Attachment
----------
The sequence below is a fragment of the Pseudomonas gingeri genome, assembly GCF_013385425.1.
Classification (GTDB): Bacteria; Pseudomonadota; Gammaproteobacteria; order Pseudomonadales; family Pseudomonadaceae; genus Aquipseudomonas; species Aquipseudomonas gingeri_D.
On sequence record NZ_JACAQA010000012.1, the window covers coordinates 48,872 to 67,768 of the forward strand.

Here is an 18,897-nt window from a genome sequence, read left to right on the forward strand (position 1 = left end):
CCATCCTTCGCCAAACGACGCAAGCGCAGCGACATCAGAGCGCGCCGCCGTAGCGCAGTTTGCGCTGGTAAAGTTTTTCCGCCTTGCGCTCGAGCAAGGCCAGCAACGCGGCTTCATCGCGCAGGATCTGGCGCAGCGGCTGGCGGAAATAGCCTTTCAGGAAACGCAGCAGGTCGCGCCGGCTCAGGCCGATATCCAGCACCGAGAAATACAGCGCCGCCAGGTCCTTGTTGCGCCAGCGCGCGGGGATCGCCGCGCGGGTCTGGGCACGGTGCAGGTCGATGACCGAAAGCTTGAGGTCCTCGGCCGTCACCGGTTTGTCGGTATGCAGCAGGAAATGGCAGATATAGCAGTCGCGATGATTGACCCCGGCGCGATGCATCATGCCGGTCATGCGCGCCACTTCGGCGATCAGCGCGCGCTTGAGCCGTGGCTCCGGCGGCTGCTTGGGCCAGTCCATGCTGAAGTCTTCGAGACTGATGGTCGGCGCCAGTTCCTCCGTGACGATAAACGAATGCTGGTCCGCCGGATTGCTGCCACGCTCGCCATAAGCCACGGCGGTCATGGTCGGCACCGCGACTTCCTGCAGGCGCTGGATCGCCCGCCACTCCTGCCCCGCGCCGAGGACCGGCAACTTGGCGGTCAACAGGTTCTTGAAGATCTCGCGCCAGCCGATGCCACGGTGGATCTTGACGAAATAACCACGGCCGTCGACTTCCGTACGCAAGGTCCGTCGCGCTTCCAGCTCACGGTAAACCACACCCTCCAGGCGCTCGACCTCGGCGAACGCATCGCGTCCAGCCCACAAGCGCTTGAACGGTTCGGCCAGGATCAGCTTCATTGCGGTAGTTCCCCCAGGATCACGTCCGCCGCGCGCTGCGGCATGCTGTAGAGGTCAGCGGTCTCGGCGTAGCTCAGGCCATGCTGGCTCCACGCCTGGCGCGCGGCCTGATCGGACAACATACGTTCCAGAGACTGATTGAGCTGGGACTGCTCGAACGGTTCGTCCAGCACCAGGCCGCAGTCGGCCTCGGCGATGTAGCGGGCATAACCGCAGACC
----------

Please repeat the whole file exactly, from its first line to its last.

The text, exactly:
The sequence below is a fragment of the Pseudomonas gingeri genome, assembly GCF_013385425.1.
Classification (GTDB): Bacteria; Pseudomonadota; Gammaproteobacteria; order Pseudomonadales; family Pseudomonadaceae; genus Aquipseudomonas; species Aquipseudomonas gingeri_D.
On sequence record NZ_JACAQA010000012.1, the window covers coordinates 48,872 to 67,768 of the forward strand.

Here is an 18,897-nt window from a genome sequence, read left to right on the forward strand (position 1 = left end):
CCATCCTTCGCCAAACGACGCAAGCGCAGCGACATCAGAGCGCGCCGCCGTAGCGCAGTTTGCGCTGGTAAAGTTTTTCCGCCTTGCGCTCGAGCAAGGCCAGCAACGCGGCTTCATCGCGCAGGATCTGGCGCAGCGGCTGGCGGAAATAGCCTTTCAGGAAACGCAGCAGGTCGCGCCGGCTCAGGCCGATATCCAGCACCGAGAAATACAGCGCCGCCAGGTCCTTGTTGCGCCAGCGCGCGGGGATCGCCGCGCGGGTCTGGGCACGGTGCAGGTCGATGACCGAAAGCTTGAGGTCCTCGGCCGTCACCGGTTTGTCGGTATGCAGCAGGAAATGGCAGATATAGCAGTCGCGATGATTGACCCCGGCGCGATGCATCATGCCGGTCATGCGCGCCACTTCGGCGATCAGCGCGCGCTTGAGCCGTGGCTCCGGCGGCTGCTTGGGCCAGTCCATGCTGAAGTCTTCGAGACTGATGGTCGGCGCCAGTTCCTCCGTGACGATAAACGAATGCTGGTCCGCCGGATTGCTGCCACGCTCGCCATAAGCCACGGCGGTCATGGTCGGCACCGCGACTTCCTGCAGGCGCTGGATCGCCCGCCACTCCTGCCCCGCGCCGAGGACCGGCAACTTGGCGGTCAACAGGTTCTTGAAGATCTCGCGCCAGCCGATGCCACGGTGGATCTTGACGAAATAACCACGGCCGTCGACTTCCGTACGCAAGGTCCGTCGCGCTTCCAGCTCACGGTAAACCACACCCTCCAGGCGCTCGACCTCGGCGAACGCATCGCGTCCAGCCCACAAGCGCTTGAACGGTTCGGCCAGGATCAGCTTCATTGCGGTAGTTCCCCCAGGATCACGTCCGCCGCGCGCTGCGGCATGCTGTAGAGGTCAGCGGTCTCGGCGTAGCTCAGGCCATGCTGGCTCCACGCCTGGCGCGCGGCCTGATCGGACAACATACGTTCCAGAGACTGATTGAGCTGGGACTGCTCGAACGGTTCGTCCAGCACCAGGCCGCAGTCGGCCTCGGCGATGTAGCGGGCATAACCGCAGACC